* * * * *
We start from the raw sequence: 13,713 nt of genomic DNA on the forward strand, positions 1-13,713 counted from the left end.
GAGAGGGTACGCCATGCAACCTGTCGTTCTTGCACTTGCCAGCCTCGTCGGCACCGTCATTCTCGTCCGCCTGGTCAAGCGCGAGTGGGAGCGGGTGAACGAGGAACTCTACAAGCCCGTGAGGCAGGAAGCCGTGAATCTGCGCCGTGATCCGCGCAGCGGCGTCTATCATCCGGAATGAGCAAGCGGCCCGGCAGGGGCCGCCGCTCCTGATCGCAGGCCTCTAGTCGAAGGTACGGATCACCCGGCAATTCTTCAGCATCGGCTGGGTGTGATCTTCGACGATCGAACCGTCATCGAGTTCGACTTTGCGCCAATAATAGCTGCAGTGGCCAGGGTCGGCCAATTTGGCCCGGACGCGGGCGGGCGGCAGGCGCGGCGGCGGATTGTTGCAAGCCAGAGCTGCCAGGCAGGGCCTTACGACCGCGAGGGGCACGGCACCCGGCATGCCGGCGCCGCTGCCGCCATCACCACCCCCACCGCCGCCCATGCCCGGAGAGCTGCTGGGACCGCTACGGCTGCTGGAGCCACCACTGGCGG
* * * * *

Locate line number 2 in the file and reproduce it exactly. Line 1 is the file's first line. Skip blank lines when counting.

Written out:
GAGAGGGTACGCCATGCAACCTGTCGTTCTTGCACTTGCCAGCCTCGTCGGCACCGTCATTCTCGTCCGCCTGGTCAAGCGCGAGTGGGAGCGGGTGAACGAGGAACTCTACAAGCCCGTGAGGCAGGAAGCCGTGAATCTGCGCCGTGATCCGCGCAGCGGCGTCTATCATCCGGAATGAGCAAGCGGCCCGGCAGGGGCCGCCGCTCCTGATCGCAGGCCTCTAGTCGAAGGTACGGATCACCCGGCAATTCTTCAGCATCGGCTGGGTGTGATCTTCGACGATCGAACCGTCATCGAGTTCGACTTTGCGCCAATAATAGCTGCAGTGGCCAGGGTCGGCCAATTTGGCCCGGACGCGGGCGGGCGGCAGGCGCGGCGGCGGATTGTTGCAAGCCAGAGCTGCCAGGCAGGGCCTTACGACCGCGAGGGGCACGGCACCCGGCATGCCGGCGCCGCTGCCGCCATCACCACCCCCACCGCCGCCCATGCCCGGAGAGCTGCTGGGACCGCTACGGCTGCTGGAGCCACCACTGGCGG